Saturday, June 12, 2010

Deconstructing Old Ads with Bill Sonnett

The Vintage Trolling Motor
Bill Sonnett

My earliest memories of outboard motors are as a young boy, immediately after World War ll. Fellows in front of my Grandfather's Summer cottage in wooden rowboats would repeatedly try to start their outboards by winding on a cotton rope with a knot on one end and a wooden handle on the other. After countless pulls, gasps of white smoke and many words that I was not permitted to say, the boats either chugged slowly off or the owners resorted to oars. I don't ever recall seeing or hearing of an electric outboard in those days.

I can't remember when I first heard the term “Electric Trolling Motor” but I know that when one saw an electric motor 40 years ago, it was mounted on the back of a small boat and was used for trolling or moving about a smaller lake, often with no gasoline motor accompanying it. My first experience with one was in the early 1970's in a water reservoir that did not permit the use of gasoline motors. I was surprised how much the batteries weighed and how fast they ran out of energy. It was not until the emergence of the “Bass Boat” that I started to see them mounted on the front of boats and no longer used for “trolling” as such.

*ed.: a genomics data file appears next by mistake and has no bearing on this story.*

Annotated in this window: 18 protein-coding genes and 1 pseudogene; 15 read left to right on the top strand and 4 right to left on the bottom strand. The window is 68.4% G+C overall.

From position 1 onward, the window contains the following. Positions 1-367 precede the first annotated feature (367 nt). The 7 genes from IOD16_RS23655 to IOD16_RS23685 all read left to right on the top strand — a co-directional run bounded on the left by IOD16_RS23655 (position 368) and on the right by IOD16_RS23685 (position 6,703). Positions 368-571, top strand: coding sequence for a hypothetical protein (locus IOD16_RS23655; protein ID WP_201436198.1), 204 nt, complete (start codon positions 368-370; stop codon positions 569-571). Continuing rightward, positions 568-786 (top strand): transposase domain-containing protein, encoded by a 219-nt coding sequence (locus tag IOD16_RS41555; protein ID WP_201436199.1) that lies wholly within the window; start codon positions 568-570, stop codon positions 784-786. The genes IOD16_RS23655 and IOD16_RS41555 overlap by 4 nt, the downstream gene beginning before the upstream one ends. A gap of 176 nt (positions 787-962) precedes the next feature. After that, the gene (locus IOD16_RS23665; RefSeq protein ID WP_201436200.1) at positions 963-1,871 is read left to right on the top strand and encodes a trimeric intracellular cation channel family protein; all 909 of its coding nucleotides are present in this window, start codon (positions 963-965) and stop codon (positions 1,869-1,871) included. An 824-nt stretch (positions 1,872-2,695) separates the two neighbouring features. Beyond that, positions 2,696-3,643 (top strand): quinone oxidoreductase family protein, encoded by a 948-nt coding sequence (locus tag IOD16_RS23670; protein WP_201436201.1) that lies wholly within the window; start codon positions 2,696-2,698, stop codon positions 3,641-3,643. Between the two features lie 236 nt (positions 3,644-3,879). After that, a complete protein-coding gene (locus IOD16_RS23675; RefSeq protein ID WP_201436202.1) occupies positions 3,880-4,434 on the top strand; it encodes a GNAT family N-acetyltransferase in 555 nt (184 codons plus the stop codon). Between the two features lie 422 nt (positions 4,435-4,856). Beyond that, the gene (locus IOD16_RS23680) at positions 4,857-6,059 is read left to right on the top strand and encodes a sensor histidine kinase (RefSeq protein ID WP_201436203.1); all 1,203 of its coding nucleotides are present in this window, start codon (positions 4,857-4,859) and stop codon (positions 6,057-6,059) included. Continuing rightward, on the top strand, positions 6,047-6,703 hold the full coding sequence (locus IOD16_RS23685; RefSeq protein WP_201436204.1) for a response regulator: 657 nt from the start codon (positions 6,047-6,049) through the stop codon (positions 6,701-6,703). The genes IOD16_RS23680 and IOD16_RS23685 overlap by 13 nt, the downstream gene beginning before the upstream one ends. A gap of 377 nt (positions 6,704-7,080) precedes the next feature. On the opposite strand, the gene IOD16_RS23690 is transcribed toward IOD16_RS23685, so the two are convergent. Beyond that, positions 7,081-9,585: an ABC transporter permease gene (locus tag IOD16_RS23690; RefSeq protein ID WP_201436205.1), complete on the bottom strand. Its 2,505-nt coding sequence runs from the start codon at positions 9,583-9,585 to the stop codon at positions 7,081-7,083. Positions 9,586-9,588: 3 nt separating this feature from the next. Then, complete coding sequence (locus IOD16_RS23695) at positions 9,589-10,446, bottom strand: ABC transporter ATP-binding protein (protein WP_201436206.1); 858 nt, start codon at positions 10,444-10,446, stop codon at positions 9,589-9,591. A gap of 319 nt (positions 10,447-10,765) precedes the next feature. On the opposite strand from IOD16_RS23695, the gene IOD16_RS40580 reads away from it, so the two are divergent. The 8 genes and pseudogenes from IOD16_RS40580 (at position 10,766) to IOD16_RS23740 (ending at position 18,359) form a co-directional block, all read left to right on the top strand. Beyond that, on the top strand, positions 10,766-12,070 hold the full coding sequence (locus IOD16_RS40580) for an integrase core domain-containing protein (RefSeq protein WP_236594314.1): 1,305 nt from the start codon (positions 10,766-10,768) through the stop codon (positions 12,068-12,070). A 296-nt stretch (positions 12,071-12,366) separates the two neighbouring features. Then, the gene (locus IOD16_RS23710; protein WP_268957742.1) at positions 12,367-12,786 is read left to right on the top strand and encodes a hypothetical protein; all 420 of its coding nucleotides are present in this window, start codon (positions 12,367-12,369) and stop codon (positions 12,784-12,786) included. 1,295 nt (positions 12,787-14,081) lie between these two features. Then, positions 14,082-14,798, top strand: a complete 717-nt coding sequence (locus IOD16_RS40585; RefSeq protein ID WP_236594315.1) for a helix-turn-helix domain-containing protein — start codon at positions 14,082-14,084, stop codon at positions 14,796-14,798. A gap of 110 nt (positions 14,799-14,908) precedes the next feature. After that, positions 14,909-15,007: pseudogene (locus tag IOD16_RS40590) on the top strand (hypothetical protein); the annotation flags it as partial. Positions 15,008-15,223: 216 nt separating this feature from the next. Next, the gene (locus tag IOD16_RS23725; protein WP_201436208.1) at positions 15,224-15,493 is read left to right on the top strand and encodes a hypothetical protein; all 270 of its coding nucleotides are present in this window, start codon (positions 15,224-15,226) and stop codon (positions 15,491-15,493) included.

I was a bit taken back by these ads for “electric outboards.” They certainly resemble the modern “Trolling Motor” especially the first ad shown here from the March 1936 issue of Sports Afield. The Second ad for an early Minn-Kota is from the June 1937 issue of Field & Stream.

If the improvement in trolling motor batteries over the past couple of decades is any indication, my guess is that the batteries needed to run these early electrics left something to be desired. Of course if your home was not yet wired for electricity, or you did not feel like fooling with heavy, inefficient batteries, there was an alternative seen on the same page of the June 1937 issue of Field & Stream as the Minn-Kota ad. No batteries needed, no gas can to carry, no trouble starting the machine. You just needed a strong arm or as the ad suggested a wife or child to do the cranking!

-- Bill Sonnett

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